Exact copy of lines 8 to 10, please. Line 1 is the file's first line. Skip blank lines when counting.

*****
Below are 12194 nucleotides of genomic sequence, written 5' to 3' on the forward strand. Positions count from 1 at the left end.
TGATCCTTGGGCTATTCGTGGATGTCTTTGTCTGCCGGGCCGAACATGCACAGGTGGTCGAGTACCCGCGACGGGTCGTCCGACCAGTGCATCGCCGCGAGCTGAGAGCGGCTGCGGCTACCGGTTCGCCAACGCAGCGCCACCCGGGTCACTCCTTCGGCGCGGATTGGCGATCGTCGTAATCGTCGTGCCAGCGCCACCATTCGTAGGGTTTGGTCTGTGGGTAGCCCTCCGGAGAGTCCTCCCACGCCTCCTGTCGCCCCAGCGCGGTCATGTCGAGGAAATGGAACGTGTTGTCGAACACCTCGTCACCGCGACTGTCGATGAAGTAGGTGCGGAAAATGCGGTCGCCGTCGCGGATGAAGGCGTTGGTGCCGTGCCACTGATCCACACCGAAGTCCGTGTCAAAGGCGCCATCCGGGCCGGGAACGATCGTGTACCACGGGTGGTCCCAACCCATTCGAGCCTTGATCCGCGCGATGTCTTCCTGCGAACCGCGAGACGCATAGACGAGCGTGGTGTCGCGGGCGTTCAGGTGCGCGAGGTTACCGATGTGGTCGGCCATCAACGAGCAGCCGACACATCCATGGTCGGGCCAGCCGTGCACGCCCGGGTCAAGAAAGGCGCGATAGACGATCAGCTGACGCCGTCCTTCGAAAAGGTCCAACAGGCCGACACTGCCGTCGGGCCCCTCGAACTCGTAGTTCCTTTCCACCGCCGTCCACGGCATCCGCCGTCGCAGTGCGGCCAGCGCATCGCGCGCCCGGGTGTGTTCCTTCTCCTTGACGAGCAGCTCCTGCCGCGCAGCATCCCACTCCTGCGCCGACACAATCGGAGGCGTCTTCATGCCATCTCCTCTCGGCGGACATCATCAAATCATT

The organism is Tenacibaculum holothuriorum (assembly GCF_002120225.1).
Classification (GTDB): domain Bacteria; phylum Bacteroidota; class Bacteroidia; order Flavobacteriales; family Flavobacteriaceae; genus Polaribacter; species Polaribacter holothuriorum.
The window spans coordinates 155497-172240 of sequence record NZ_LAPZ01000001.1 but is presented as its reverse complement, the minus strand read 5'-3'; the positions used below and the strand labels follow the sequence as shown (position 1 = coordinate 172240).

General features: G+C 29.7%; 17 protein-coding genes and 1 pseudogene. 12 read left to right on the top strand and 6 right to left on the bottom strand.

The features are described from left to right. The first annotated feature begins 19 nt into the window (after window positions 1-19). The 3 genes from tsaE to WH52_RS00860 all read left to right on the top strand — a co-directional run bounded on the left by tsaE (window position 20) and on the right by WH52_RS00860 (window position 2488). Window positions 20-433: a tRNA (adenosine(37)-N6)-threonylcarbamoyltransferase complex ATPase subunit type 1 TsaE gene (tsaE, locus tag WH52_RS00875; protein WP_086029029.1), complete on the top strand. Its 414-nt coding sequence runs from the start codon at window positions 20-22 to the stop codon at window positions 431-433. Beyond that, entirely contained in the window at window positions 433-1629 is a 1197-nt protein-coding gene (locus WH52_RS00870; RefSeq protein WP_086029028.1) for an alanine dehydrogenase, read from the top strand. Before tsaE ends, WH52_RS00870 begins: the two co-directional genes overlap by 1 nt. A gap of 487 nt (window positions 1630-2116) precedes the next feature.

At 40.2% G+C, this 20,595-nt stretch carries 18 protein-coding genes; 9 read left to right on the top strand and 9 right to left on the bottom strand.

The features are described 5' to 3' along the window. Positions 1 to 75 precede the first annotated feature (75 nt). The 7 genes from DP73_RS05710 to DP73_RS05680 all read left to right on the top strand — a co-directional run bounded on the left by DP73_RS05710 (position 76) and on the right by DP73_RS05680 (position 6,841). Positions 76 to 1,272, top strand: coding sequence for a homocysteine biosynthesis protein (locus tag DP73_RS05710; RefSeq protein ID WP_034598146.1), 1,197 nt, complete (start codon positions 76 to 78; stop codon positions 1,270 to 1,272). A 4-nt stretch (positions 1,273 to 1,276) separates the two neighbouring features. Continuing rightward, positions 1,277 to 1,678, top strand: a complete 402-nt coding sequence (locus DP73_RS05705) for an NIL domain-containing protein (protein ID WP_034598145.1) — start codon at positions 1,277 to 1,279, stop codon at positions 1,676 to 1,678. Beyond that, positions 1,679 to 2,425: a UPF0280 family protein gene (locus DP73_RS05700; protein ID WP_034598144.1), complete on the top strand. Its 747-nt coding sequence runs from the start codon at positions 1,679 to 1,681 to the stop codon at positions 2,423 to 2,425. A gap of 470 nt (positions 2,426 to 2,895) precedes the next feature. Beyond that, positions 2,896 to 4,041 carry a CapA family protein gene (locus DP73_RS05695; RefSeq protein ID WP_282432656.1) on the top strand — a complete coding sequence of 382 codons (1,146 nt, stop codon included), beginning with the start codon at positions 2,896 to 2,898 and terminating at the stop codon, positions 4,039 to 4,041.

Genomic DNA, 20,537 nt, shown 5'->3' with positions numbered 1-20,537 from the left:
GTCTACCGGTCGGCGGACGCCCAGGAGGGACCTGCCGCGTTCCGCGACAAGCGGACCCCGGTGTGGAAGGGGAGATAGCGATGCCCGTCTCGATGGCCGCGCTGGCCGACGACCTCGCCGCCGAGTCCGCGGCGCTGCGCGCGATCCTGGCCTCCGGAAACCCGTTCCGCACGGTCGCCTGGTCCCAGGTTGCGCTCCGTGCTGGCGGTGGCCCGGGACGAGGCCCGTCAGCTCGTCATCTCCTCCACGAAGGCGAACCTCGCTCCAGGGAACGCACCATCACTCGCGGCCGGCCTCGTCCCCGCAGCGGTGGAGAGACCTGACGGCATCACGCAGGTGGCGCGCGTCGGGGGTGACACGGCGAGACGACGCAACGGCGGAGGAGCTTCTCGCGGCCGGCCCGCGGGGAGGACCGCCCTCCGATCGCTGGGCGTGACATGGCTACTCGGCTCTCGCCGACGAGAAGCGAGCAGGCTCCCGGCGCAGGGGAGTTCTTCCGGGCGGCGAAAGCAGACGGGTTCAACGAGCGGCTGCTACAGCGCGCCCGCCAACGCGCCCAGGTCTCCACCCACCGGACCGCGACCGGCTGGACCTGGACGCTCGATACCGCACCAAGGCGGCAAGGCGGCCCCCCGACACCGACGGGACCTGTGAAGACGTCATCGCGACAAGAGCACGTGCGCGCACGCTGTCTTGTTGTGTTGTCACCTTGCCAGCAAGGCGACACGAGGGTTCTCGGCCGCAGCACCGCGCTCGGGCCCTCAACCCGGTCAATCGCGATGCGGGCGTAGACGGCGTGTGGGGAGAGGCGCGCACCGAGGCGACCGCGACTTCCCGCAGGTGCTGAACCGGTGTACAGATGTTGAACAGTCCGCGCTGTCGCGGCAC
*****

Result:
At 40.2% G+C, this 20,595-nt stretch carries 18 protein-coding genes; 9 read left to right on the top strand and 9 right to left on the bottom strand.

The features are described 5' to 3' along the window. Positions 1 to 75 precede the first annotated feature (75 nt). The 7 genes from DP73_RS05710 to DP73_RS05680 all read left to right on the top strand — a co-directional run bounded on the left by DP73_RS05710 (position 76) and on the right by DP73_RS05680 (position 6,841). Positions 76 to 1,272, top strand: coding sequence for a homocysteine biosynthesis protein (locus tag DP73_RS05710; RefSeq protein ID WP_034598146.1), 1,197 nt, complete (start codon positions 76 to 78; stop codon positions 1,270 to 1,272). A 4-nt stretch (positions 1,273 to 1,276) separates the two neighbouring features. Continuing rightward, positions 1,277 to 1,678, top strand: a complete 402-nt coding sequence (locus DP73_RS05705) for an NIL domain-containing protein (protein ID WP_034598145.1) — start codon at positions 1,277 to 1,279, stop codon at positions 1,676 to 1,678. Beyond that, positions 1,679 to 2,425: a UPF0280 family protein gene (locus DP73_RS05700; protein ID WP_034598144.1), complete on the top strand. Its 747-nt coding sequence runs from the start codon at positions 1,679 to 1,681 to the stop codon at positions 2,423 to 2,425. A gap of 470 nt (positions 2,426 to 2,895) precedes the next feature. Beyond that, positions 2,896 to 4,041 carry a CapA family protein gene (locus DP73_RS05695; RefSeq protein ID WP_282432656.1) on the top strand — a complete coding sequence of 382 codons (1,146 nt, stop codon included), beginning with the start codon at positions 2,896 to 2,898 and terminating at the stop codon, positions 4,039 to 4,041.

Genomic DNA, 20,537 nt, shown 5'->3' with positions numbered 1-20,537 from the left: